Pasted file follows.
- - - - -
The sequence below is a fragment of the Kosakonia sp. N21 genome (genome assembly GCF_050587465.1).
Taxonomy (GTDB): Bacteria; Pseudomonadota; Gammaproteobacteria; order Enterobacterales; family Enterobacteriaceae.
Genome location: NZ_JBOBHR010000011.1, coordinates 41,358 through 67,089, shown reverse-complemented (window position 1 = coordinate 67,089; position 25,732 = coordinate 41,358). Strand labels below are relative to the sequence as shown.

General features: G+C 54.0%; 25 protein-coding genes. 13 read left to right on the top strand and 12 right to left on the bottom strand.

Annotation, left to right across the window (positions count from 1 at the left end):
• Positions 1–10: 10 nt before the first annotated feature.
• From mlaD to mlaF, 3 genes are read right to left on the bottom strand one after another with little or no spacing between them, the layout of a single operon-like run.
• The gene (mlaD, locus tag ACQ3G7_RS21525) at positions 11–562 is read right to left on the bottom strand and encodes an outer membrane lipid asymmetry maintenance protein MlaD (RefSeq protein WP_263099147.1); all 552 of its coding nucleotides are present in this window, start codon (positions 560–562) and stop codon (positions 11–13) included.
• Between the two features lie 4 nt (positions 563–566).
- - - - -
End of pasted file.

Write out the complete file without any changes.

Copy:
The sequence below is a fragment of the Kosakonia sp. N21 genome (genome assembly GCF_050587465.1).
Taxonomy (GTDB): Bacteria; Pseudomonadota; Gammaproteobacteria; order Enterobacterales; family Enterobacteriaceae.
Genome location: NZ_JBOBHR010000011.1, coordinates 41,358 through 67,089, shown reverse-complemented (window position 1 = coordinate 67,089; position 25,732 = coordinate 41,358). Strand labels below are relative to the sequence as shown.

General features: G+C 54.0%; 25 protein-coding genes. 13 read left to right on the top strand and 12 right to left on the bottom strand.

Annotation, left to right across the window (positions count from 1 at the left end):
• Positions 1–10: 10 nt before the first annotated feature.
• From mlaD to mlaF, 3 genes are read right to left on the bottom strand one after another with little or no spacing between them, the layout of a single operon-like run.
• The gene (mlaD, locus tag ACQ3G7_RS21525) at positions 11–562 is read right to left on the bottom strand and encodes an outer membrane lipid asymmetry maintenance protein MlaD (RefSeq protein WP_263099147.1); all 552 of its coding nucleotides are present in this window, start codon (positions 560–562) and stop codon (positions 11–13) included.
• Between the two features lie 4 nt (positions 563–566).